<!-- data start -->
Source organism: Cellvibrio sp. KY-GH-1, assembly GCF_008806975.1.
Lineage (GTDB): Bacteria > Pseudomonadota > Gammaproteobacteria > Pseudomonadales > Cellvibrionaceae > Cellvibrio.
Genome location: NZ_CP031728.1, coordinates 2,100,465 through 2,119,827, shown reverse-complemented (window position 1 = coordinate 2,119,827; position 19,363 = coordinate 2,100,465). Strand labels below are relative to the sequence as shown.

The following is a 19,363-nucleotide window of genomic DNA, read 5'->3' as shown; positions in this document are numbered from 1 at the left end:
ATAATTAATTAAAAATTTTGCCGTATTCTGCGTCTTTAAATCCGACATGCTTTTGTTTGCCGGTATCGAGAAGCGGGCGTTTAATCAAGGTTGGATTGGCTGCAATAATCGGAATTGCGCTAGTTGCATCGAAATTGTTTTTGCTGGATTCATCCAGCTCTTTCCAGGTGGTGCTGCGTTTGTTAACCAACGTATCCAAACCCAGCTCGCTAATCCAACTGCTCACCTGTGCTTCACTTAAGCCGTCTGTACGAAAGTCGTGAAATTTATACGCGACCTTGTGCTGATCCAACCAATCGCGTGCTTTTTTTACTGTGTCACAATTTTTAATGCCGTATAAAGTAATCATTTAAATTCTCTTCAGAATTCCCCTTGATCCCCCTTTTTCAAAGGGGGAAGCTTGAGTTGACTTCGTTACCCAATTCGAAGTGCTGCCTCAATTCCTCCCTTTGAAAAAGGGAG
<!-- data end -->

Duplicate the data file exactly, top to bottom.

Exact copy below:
Source organism: Cellvibrio sp. KY-GH-1, assembly GCF_008806975.1.
Lineage (GTDB): Bacteria > Pseudomonadota > Gammaproteobacteria > Pseudomonadales > Cellvibrionaceae > Cellvibrio.
Genome location: NZ_CP031728.1, coordinates 2,100,465 through 2,119,827, shown reverse-complemented (window position 1 = coordinate 2,119,827; position 19,363 = coordinate 2,100,465). Strand labels below are relative to the sequence as shown.

The following is a 19,363-nucleotide window of genomic DNA, read 5'->3' as shown; positions in this document are numbered from 1 at the left end:
ATAATTAATTAAAAATTTTGCCGTATTCTGCGTCTTTAAATCCGACATGCTTTTGTTTGCCGGTATCGAGAAGCGGGCGTTTAATCAAGGTTGGATTGGCTGCAATAATCGGAATTGCGCTAGTTGCATCGAAATTGTTTTTGCTGGATTCATCCAGCTCTTTCCAGGTGGTGCTGCGTTTGTTAACCAACGTATCCAAACCCAGCTCGCTAATCCAACTGCTCACCTGTGCTTCACTTAAGCCGTCTGTACGAAAGTCGTGAAATTTATACGCGACCTTGTGCTGATCCAACCAATCGCGTGCTTTTTTTACTGTGTCACAATTTTTAATGCCGTATAAAGTAATCATTTAAATTCTCTTCAGAATTCCCCTTGATCCCCCTTTTTCAAAGGGGGAAGCTTGAGTTGACTTCGTTACCCAATTCGAAGTGCTGCCTCAATTCCTCCCTTTGAAAAAGGGAG